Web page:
Friday, July 9, 2010

Convenient acronym?

Found in a recently-published collection of personal narratives from the Napoleonic Wars...
Apparently the vernacular name for the city of Vienna ("Wien") doubled as a mantra of resistance for residents of the occupied city.
"Was Ist das Ende Napoleons?
Wien Ist das Ende Napoleons."
(Translation: "What is the end of Napoleon? Vienna is the end of Napoleon!")

Quite similar to how Giuseppe Verdi's name was co-opted during Italian unification. According to the historical claim, the slogan "Viva VERDI" stood for "Viva Vittorio Emanuele Re D'Italia" ("Long live Victor Emmanuel, King of Italy").

Monday, April 27, 2009

Funny English loan phrase of the day

From the preface of a German monograph:

"Last, not least danke ich all jenen, die das Geschehen aus der Ferne verfolgt haben und gerade deshalb besonders nahe waren." (italics the author's). Roughly (very roughly) translated: "...I thank all those whose efforts from afar have had a very close effect."

Written rhetoric worthy of a banquet speech, no? And it's made all the more quaint by the absence of the "but" in "Last, but not least."

Monday, March 16, 2009

Funny English loan word of the day

Found on the back cover of a French imprint: "NRJ est la success-story la plus méconnue du capitalisme français." NRJ is here characterized as a business enterprise which has been neglected in the annals of French capitalism.

I guess metaphorically equating a person or entity with an account of their success is not something the French wish to do using their own language. Come to think of it, it's a rather awkward construction in English anyway.

Wednesday, March 11, 2009

Bibliographic recursion?

In my ongoing effort to become more well versed in information science outside of my immediate discipline, I have recently been reading about programming languages and their underlying concepts. One of these is recursion, which allows for formulas, functions, etc. to be referenced within their own definitions. In art, recursion happens when, say, a room depicted in a painting has a painting on the wall of the room. In informal logic, this is analogous to "begging the question", but that's another story...

I observed bibliographic recursion today as I was poring over a book I was cataloging. I noticed that the table of contents included the page number for the table of contents. Perhaps this is common in books, but today it gave me pause, and I'm immediately of two minds about it. On the one hand, what purpose does it serve to tell the reader where to locate the page s/he is already looking at? On the other hand, the table of contents can also be seen as a representative summary of the contents of a resource; in this light, it is perfectly appropriate.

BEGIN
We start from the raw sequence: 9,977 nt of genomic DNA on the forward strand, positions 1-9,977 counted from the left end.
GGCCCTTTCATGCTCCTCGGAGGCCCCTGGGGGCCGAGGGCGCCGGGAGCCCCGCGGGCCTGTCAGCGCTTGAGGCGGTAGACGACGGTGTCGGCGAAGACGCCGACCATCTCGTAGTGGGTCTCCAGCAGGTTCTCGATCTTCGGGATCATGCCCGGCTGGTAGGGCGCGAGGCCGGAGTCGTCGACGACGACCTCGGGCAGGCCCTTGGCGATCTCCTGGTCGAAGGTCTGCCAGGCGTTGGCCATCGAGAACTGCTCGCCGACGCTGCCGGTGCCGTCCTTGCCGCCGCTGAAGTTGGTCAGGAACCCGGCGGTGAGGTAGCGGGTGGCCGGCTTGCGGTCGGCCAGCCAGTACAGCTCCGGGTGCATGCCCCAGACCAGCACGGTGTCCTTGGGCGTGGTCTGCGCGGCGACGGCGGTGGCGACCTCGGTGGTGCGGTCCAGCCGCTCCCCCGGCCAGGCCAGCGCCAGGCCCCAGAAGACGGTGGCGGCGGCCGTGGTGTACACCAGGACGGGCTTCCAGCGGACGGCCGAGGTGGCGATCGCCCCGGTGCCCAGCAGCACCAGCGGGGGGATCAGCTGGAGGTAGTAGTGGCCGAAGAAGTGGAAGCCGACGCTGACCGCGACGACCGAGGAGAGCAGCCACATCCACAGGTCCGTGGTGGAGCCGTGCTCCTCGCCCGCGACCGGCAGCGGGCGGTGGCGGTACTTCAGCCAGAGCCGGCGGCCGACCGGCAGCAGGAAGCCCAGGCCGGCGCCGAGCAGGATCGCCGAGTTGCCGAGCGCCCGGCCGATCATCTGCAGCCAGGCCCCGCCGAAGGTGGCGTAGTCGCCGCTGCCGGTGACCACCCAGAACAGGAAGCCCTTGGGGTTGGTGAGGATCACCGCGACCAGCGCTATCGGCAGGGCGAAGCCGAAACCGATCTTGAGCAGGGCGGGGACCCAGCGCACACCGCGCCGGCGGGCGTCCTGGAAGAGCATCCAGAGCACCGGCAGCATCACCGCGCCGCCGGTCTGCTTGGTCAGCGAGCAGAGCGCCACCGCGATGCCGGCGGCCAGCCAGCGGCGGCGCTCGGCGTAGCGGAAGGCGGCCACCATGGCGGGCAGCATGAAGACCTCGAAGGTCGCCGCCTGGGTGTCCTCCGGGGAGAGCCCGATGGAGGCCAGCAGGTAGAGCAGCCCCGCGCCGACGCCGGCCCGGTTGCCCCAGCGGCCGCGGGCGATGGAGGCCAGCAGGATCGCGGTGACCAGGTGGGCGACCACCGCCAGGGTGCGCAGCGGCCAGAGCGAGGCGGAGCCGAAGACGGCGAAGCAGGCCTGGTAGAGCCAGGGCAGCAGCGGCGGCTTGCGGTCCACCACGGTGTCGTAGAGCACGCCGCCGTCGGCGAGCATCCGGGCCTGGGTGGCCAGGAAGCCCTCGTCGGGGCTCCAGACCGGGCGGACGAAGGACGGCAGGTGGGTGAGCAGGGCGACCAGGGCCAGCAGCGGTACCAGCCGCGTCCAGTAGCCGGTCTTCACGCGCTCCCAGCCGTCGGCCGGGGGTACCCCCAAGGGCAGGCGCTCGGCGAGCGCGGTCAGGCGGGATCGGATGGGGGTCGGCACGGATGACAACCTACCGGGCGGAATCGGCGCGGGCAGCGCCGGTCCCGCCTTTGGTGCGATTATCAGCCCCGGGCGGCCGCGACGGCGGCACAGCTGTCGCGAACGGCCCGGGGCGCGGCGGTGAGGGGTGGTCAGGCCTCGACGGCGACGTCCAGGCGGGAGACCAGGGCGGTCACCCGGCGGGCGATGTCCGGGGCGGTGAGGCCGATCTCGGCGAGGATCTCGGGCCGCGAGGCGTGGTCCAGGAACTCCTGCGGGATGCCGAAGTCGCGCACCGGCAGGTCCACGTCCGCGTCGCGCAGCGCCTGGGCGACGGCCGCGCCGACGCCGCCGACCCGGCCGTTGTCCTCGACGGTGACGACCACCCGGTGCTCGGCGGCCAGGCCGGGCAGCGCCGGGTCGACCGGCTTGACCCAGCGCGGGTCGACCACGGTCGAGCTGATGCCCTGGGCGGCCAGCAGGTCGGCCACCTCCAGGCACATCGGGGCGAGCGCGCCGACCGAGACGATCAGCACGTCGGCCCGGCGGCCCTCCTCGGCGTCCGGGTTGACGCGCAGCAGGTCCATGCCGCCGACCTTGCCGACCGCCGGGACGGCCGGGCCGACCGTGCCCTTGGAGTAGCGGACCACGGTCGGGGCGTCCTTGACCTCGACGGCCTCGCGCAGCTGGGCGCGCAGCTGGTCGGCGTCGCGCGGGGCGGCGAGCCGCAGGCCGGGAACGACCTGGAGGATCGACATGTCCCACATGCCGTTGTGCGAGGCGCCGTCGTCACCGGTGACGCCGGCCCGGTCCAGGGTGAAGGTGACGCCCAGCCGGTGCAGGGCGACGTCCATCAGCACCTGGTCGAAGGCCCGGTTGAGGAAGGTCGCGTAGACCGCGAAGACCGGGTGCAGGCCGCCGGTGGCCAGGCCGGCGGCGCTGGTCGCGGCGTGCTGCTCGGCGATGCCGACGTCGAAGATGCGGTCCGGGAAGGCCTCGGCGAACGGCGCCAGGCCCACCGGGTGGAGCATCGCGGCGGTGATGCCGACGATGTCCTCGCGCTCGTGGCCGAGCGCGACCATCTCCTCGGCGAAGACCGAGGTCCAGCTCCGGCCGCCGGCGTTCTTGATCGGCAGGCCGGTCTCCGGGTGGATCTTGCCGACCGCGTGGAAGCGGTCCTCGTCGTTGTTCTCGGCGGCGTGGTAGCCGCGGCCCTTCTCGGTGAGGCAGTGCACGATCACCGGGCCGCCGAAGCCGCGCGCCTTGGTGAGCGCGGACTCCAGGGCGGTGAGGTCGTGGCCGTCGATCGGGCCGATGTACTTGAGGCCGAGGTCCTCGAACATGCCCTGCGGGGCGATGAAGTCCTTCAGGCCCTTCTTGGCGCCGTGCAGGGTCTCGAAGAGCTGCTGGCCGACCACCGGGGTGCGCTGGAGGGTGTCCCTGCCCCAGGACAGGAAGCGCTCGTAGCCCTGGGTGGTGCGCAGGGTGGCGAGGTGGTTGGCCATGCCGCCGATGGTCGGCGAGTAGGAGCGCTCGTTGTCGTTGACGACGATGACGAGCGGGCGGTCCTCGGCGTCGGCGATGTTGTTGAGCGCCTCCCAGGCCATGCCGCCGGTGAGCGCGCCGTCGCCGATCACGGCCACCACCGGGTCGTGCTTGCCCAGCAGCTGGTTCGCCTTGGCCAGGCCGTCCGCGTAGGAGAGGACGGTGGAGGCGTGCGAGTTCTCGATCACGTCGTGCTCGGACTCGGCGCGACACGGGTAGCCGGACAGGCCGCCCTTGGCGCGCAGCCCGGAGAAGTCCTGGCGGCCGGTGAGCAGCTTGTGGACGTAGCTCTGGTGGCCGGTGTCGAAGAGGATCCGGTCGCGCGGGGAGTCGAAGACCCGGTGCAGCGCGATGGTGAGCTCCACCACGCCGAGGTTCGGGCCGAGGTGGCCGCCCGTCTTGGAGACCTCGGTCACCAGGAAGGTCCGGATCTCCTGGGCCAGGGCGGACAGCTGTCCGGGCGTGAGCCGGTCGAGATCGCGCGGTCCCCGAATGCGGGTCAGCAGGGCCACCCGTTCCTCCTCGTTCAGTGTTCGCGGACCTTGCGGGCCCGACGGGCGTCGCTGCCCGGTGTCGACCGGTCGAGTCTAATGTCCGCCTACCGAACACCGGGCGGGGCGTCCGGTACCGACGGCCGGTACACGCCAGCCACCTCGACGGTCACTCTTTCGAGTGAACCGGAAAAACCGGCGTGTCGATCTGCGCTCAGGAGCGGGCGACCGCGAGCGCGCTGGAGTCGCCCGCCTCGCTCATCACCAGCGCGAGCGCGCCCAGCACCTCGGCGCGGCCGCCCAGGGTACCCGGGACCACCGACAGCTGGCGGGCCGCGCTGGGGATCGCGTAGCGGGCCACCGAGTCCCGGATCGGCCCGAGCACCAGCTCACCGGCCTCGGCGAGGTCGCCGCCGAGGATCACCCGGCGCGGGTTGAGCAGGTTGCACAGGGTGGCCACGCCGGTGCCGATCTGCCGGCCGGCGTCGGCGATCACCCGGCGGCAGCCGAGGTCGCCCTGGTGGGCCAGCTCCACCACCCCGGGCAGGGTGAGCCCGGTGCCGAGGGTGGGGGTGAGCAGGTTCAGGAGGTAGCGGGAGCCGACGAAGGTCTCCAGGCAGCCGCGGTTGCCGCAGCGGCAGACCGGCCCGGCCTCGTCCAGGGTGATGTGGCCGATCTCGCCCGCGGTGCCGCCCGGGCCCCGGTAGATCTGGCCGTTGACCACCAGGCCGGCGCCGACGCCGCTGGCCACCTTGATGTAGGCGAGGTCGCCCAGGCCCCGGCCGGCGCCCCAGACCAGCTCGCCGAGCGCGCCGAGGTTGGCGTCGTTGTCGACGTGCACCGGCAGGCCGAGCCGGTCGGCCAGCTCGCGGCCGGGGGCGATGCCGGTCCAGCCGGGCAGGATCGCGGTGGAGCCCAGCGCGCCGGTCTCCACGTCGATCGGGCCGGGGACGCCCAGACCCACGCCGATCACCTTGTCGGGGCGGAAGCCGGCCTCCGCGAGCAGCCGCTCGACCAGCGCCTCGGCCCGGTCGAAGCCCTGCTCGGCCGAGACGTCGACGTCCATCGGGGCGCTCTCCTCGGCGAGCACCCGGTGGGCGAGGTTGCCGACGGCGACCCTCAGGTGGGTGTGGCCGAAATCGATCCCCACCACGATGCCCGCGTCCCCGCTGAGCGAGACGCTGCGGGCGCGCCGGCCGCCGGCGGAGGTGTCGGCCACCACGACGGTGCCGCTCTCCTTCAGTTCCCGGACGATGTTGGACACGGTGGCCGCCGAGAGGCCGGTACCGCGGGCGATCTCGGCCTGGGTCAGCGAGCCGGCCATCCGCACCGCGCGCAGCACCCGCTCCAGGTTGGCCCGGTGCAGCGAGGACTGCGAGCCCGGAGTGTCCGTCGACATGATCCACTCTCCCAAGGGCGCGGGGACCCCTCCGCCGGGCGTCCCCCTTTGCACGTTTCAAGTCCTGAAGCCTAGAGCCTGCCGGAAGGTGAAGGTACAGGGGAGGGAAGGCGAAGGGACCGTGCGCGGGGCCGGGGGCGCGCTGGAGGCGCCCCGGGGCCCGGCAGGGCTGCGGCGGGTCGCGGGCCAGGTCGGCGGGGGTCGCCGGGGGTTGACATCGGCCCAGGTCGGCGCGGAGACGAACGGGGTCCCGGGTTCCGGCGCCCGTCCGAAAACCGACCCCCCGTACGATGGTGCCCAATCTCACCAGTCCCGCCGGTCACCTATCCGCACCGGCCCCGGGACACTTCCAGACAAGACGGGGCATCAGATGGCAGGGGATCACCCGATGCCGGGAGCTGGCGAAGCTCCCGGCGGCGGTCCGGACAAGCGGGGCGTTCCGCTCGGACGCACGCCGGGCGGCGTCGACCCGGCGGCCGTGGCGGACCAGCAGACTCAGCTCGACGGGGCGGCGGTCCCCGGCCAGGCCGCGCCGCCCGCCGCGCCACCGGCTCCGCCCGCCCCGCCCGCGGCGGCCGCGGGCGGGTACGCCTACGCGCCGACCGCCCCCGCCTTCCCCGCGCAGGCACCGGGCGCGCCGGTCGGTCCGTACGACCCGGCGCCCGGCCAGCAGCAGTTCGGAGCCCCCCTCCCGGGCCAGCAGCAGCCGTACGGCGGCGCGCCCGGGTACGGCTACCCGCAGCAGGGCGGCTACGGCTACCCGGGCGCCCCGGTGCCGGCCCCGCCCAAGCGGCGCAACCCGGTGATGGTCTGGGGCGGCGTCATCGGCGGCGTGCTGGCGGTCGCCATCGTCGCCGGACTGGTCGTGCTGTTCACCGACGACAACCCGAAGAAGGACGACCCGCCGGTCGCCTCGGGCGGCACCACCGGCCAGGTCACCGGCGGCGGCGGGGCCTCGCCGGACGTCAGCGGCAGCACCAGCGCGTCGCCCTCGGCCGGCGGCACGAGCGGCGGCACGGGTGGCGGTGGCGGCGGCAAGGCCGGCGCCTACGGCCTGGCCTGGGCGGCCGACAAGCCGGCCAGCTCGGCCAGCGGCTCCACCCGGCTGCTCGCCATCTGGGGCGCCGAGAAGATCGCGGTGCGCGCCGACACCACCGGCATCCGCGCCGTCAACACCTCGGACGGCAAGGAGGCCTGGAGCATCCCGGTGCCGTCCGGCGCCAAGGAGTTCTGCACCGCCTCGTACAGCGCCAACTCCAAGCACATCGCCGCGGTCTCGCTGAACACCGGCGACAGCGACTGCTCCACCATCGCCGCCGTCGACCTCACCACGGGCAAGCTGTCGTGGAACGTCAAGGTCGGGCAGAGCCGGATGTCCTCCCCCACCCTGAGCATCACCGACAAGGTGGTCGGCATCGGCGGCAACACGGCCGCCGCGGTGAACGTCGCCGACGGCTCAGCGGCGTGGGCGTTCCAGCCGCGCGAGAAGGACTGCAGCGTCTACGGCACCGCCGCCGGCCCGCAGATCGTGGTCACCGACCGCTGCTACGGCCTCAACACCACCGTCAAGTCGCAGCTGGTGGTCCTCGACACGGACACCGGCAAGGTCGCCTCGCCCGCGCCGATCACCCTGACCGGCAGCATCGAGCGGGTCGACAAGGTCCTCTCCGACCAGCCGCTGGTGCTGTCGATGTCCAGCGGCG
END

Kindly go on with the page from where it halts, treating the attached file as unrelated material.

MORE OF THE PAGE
One can also imagine a more egregious example of bibliographic recursion. Now, authors often cite themselves, usually from previous works they have written (composers do this too, when they recycle melodies, arias, etc.). But imagine, if you will, a bibliography of bibliographies (they exist, I promise), in which a citation for the bibliography in hand is included. I'm almost tempted to research this to see if it has occured... Almost.

Tuesday, March 3, 2009

Funny English loan word of the day

Found on the back cover of a Bolivian imprint: "No pretendemos, que este libro sea un bestseller" (roughly translated: "no joke, this book is a bestseller!").

Cute, with a soupçon of arrogance. One wonders if all they are borrowing is the word.

Thursday, February 26, 2009

What's in a name?

Interesting book of the day:

Des hommes à l'origine de l'Europe: Biographies des membres de la Haute Autorité de la CECA. by Mauve Carbonell.

Hmmm... Ms. Carbonell, writing about the members of the European Coal and Steel Community. Notice the french word for coal is "charbon" (literally translated: carbon).

Some people are destined to certain career paths, it would seem...

Saturday, November 1, 2008

The junkie lives!!

Dear reader(s),

After months of much eventfulness, I have at long last decided to start blogging again. What inspired me today was a chart I found, while stumbling, which shows graphically how cousin terminology operates. This was a serendipitous find, as I have often found myself biting me tongue in order to avoid correcting people who misuse the term "second cousin." (Now, to be honest, I had misused this term until a few years ago.) Essentially, what most people think of as a "second cousin" (the child of one's first cousin) is really a "first cousin once removed." A second cousin is, in fact, someone with whom one shares a great-grandparent (or think of it this way: the child of one's parent's cousin). As the chart shows, each higher ordinal number (third, fourth, etc.) denotes another generation one must traverse to find the common grandparent.

My hypothesis as to why most people get this terminology confused is that few regularly associate with (let alone even know) the people with whom they share a great-grandparent. One is much more likely to know one's first cousin's children; or maybe the label "second cousin" just rolls off the tongue more readily, I suppose.

Does your brain hurt yet? Take comfort in the fact that you now know how to properly identify your distant relatives!! And this is a crucial, everyday skill, no?

Geekily yours,